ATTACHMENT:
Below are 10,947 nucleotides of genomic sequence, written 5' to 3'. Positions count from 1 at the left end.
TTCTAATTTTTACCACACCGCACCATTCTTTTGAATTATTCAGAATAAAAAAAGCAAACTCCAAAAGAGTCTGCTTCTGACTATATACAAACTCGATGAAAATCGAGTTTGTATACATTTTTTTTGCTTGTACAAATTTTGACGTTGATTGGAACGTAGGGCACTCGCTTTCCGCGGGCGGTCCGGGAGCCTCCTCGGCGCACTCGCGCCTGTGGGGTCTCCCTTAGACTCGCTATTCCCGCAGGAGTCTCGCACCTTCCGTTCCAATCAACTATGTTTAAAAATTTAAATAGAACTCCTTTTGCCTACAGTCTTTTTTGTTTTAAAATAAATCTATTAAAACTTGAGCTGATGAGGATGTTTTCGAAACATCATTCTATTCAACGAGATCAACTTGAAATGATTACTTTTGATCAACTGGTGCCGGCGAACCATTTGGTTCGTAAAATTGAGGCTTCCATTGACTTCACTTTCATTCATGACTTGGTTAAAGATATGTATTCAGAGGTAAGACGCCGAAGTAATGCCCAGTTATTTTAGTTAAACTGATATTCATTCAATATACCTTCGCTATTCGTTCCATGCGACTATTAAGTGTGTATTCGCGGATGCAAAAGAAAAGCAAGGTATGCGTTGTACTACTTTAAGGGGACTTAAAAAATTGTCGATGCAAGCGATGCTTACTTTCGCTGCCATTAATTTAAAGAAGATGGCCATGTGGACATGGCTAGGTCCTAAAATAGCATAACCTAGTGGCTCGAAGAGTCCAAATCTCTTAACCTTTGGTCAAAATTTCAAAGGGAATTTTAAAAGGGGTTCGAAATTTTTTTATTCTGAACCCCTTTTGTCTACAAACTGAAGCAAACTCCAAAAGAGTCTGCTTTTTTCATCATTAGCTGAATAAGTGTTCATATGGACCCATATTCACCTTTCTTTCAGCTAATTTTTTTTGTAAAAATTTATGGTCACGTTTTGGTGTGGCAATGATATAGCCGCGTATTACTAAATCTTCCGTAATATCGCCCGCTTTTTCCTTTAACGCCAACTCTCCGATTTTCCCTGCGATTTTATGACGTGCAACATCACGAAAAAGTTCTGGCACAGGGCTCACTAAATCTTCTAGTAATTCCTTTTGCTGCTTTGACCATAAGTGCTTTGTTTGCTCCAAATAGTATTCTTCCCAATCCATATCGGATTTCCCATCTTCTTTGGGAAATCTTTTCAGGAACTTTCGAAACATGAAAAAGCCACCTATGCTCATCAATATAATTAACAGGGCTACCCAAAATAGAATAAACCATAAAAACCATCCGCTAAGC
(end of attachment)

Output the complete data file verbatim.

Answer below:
Below are 10,947 nucleotides of genomic sequence, written 5' to 3'. Positions count from 1 at the left end.
TTCTAATTTTTACCACACCGCACCATTCTTTTGAATTATTCAGAATAAAAAAAGCAAACTCCAAAAGAGTCTGCTTCTGACTATATACAAACTCGATGAAAATCGAGTTTGTATACATTTTTTTTGCTTGTACAAATTTTGACGTTGATTGGAACGTAGGGCACTCGCTTTCCGCGGGCGGTCCGGGAGCCTCCTCGGCGCACTCGCGCCTGTGGGGTCTCCCTTAGACTCGCTATTCCCGCAGGAGTCTCGCACCTTCCGTTCCAATCAACTATGTTTAAAAATTTAAATAGAACTCCTTTTGCCTACAGTCTTTTTTGTTTTAAAATAAATCTATTAAAACTTGAGCTGATGAGGATGTTTTCGAAACATCATTCTATTCAACGAGATCAACTTGAAATGATTACTTTTGATCAACTGGTGCCGGCGAACCATTTGGTTCGTAAAATTGAGGCTTCCATTGACTTCACTTTCATTCATGACTTGGTTAAAGATATGTATTCAGAGGTAAGACGCCGAAGTAATGCCCAGTTATTTTAGTTAAACTGATATTCATTCAATATACCTTCGCTATTCGTTCCATGCGACTATTAAGTGTGTATTCGCGGATGCAAAAGAAAAGCAAGGTATGCGTTGTACTACTTTAAGGGGACTTAAAAAATTGTCGATGCAAGCGATGCTTACTTTCGCTGCCATTAATTTAAAGAAGATGGCCATGTGGACATGGCTAGGTCCTAAAATAGCATAACCTAGTGGCTCGAAGAGTCCAAATCTCTTAACCTTTGGTCAAAATTTCAAAGGGAATTTTAAAAGGGGTTCGAAATTTTTTTATTCTGAACCCCTTTTGTCTACAAACTGAAGCAAACTCCAAAAGAGTCTGCTTTTTTCATCATTAGCTGAATAAGTGTTCATATGGACCCATATTCACCTTTCTTTCAGCTAATTTTTTTTGTAAAAATTTATGGTCACGTTTTGGTGTGGCAATGATATAGCCGCGTATTACTAAATCTTCCGTAATATCGCCCGCTTTTTCCTTTAACGCCAACTCTCCGATTTTCCCTGCGATTTTATGACGTGCAACATCACGAAAAAGTTCTGGCACAGGGCTCACTAAATCTTCTAGTAATTCCTTTTGCTGCTTTGACCATAAGTGCTTTGTTTGCTCCAAATAGTATTCTTCCCAATCCATATCGGATTTCCCATCTTCTTTGGGAAATCTTTTCAGGAACTTTCGAAACATGAAAAAGCCACCTATGCTCATCAATATAATTAACAGGGCTACCCAAAATAGAATAAACCATAAAAACCATCCGCTAAGC